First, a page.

Maxwell’s 35 is a little bistro on St. George’s Avenue that serves modernized versions of classic dishes from around the globe.
This intimate, casual-meets-fine-dining family owned bistro just opened two months ago, and already it has acquired a following of familiar faces—regulars—who frequent the bistro six or seven times a week. Some regulars even come for both lunch and dinner, bringing a different guest with them each time. Needless to say, the word about Maxwell’s 35 is spreading quickly to the point where reservations for weekend dining are highly recommended.
The staff is very warm and inviting, and the bistro’s interior is both chic and charming. Guests are seated in white leather chairs at square tables. The tables are close together, which, in accordance with the dim light that glows from modern light fixtures, creates an intimate ambiance.
Every table receives a bread basket with French bread, walnut-raisin bread, and parmesan crostini with a kick of red pepper flake that is the perfect foundation for the olive tapenade served alongside the basket. Tapenade is a Provençal spread that is typically eaten as an hors d’oeuvre atop bread and consists of chopped black olives, capers, anchovies, pepper, and olive oil. The spread’s name comes from the Provençal word for capers, tapenas. The capers and anchovies give the tapenade its strong, salty, pickled flavor that tastes good with the red pepper flake in the crostini.
All the bread is served in a black wire basket lined with wax paper made to look like a page from a French newspaper with the headline La Liberté D’Expression—Freedom of Expression. Black and white pictures of the River Seine and La Tour Eiffel hang on the bistro’s white walls, but the cuisine is not exclusively French or French inspired.
The Carolina Style Shrimp and Anson Mills Cheddar Cheese Grits appetizer, for instance, is a take on a classic Southern dish, and quite possibly the epitome of gourmet comfort food. In fact, chef-and-owner Wayne Ricco says the grits are purchased from Anson Mills in South Carolina, which is known for its “handmade mill goods from organic heirloom grains.”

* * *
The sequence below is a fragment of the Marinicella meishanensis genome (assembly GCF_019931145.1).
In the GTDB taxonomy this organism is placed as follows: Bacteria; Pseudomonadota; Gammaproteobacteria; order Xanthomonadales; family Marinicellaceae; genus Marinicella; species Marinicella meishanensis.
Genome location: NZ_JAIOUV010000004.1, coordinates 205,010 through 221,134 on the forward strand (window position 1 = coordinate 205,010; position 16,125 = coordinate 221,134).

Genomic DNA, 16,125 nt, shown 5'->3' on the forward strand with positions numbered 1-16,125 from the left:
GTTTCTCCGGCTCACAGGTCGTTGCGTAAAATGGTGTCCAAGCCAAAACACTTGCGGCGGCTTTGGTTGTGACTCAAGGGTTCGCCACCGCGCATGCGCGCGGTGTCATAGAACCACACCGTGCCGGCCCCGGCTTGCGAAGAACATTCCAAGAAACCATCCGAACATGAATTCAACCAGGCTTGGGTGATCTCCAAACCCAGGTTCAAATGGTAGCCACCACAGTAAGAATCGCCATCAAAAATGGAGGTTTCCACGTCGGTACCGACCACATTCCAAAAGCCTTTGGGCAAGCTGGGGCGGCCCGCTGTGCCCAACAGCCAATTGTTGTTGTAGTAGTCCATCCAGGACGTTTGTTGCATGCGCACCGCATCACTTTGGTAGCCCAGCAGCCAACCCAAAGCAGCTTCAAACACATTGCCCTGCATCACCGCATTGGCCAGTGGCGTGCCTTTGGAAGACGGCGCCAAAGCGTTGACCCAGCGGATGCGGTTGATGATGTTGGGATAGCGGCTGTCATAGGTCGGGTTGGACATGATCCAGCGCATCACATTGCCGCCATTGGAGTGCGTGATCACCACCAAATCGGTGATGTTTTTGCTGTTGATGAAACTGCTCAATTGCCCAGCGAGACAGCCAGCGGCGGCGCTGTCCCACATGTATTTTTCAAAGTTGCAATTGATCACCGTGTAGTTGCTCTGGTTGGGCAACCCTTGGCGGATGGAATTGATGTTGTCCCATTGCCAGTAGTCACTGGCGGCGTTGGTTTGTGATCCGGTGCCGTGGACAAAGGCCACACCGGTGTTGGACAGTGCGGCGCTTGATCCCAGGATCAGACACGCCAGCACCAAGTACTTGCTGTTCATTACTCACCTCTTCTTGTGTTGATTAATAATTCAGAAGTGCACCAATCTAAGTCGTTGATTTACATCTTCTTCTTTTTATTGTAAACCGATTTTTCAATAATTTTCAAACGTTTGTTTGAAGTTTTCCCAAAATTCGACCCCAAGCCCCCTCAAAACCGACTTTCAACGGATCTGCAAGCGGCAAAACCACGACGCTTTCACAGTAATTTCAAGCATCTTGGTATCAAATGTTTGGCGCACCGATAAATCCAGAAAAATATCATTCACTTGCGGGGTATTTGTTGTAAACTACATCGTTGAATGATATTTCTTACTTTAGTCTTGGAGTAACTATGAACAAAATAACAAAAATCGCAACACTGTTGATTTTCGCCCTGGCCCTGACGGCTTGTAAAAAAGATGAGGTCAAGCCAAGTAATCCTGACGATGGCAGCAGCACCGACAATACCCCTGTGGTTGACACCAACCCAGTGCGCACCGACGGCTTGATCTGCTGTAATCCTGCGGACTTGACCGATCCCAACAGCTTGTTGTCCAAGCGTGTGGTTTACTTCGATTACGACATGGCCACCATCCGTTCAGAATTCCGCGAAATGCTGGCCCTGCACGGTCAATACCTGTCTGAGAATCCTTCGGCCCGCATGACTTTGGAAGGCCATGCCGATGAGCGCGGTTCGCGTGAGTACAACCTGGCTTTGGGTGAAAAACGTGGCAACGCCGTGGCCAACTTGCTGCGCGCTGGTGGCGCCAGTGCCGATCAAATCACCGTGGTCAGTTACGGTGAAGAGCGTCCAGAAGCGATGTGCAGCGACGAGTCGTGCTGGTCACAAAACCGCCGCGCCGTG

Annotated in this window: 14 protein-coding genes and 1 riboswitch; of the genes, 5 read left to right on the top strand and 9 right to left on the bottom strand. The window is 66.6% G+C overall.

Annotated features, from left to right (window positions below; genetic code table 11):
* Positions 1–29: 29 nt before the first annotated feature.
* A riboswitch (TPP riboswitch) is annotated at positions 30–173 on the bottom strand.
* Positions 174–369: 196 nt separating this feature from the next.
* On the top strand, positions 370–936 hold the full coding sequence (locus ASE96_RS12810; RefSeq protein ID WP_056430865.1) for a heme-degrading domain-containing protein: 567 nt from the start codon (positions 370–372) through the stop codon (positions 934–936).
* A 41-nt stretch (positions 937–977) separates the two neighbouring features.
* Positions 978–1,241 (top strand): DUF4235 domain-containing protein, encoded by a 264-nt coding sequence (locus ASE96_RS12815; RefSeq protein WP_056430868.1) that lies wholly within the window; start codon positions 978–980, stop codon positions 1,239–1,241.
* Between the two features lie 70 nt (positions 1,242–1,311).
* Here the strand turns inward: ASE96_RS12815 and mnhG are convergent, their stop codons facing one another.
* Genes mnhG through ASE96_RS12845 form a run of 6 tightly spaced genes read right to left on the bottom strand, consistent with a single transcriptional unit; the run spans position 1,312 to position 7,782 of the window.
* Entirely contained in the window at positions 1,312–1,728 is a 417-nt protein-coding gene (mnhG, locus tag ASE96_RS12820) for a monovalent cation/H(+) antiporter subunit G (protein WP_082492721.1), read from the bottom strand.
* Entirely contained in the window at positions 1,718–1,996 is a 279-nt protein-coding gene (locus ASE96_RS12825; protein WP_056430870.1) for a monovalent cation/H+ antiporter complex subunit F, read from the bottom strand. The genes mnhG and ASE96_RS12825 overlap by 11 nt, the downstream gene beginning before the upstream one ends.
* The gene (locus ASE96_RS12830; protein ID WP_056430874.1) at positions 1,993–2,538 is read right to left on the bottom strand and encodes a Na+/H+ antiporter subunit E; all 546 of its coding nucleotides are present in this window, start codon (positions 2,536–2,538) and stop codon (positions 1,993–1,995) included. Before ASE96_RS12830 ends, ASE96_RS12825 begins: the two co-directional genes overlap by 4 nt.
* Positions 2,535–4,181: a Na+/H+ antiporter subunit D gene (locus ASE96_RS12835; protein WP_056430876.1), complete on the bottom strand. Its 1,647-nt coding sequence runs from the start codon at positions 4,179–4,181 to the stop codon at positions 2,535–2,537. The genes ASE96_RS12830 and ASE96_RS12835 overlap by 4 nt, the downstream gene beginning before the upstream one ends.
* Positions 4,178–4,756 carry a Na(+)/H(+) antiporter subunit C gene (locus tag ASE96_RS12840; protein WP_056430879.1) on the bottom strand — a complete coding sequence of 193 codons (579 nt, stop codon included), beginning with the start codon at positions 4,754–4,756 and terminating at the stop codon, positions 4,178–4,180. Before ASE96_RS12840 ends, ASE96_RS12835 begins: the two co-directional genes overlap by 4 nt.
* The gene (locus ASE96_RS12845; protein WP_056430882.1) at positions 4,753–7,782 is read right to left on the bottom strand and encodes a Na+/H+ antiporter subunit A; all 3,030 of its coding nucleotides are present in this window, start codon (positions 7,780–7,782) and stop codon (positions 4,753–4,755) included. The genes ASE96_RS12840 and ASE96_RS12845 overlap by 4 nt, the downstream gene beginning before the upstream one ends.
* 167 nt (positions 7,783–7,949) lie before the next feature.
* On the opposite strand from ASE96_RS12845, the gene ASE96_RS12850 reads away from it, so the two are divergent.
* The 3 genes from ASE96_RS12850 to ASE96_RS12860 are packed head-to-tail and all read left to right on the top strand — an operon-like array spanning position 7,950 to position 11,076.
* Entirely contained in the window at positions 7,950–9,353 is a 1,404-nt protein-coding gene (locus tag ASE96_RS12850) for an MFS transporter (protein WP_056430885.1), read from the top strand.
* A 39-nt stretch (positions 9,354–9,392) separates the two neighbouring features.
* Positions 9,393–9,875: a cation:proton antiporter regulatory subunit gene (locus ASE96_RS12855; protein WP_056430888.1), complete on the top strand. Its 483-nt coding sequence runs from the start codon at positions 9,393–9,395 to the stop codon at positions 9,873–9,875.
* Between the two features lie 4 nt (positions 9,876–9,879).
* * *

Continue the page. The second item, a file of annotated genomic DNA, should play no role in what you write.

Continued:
Shrimp and Grits is an example of Lowcountry cuisine, which is strongly influenced by Caribbean and African cuisines. In South Carolina, the dish has been a staple breakfast for fisherman for decades and traditionally consists of a pot of grits and shrimp cooked in bacon grease or butter, but in recent years the dish has been showing up on the menus of fine-dining restaurants.
At Maxwell’s 35, the cheese grits are served in a large soup bowl and have the creamy consistency of polenta. They are topped with medium-size shrimp, sautéed onions, pancetta, tomatoes, and pickled green peppers that are a tangy surprise. The shrimp and grits are an island surrounded by a light tomato broth that keeps everything moist and adds sweetness to the dish.
One of the bistro’s Asian-inspired entrees is the seared tuna steak served over sautéed escarole, which comes with a choice of mashed potatoes, wasabi mashed potatoes, or French fries—definitely choose the wasabi mashed potatoes.
The tuna was good, topped with a bacon-butter-pepper sauce. The wasabi mashed potatoes, however, are reason enough to eat at Maxwell’s 35 again and again. The potatoes alone are buttery and fluffy (I would like to point out that I have always hated mashed potatoes), but the flavor of wasabi in the background gives these potatoes an intense punch. But don’t fear the wasabi. I took a timid, small first bite because 1) I don’t like mashed potatoes, and 2) every sushi lover has a wasabi horror story, but I was pleasantly surprised to find that these potatoes did not burn my mouth or clear my sinuses. The wasabi just adds depth to the sweet, buttery flavor of their regular mashed potatoes. Be warned: these mashed potatoes are addicting.
Overall, Maxwell’s 35 (on Route 35) has a pleasant atmosphere, great service, and a selection of unique dishes that draw culinary inspiration from around the globe, which is why it is a global bistro.
Maxwell's 35, 1159 St. Georges Ave., Colonia, NJ, 732-527-0293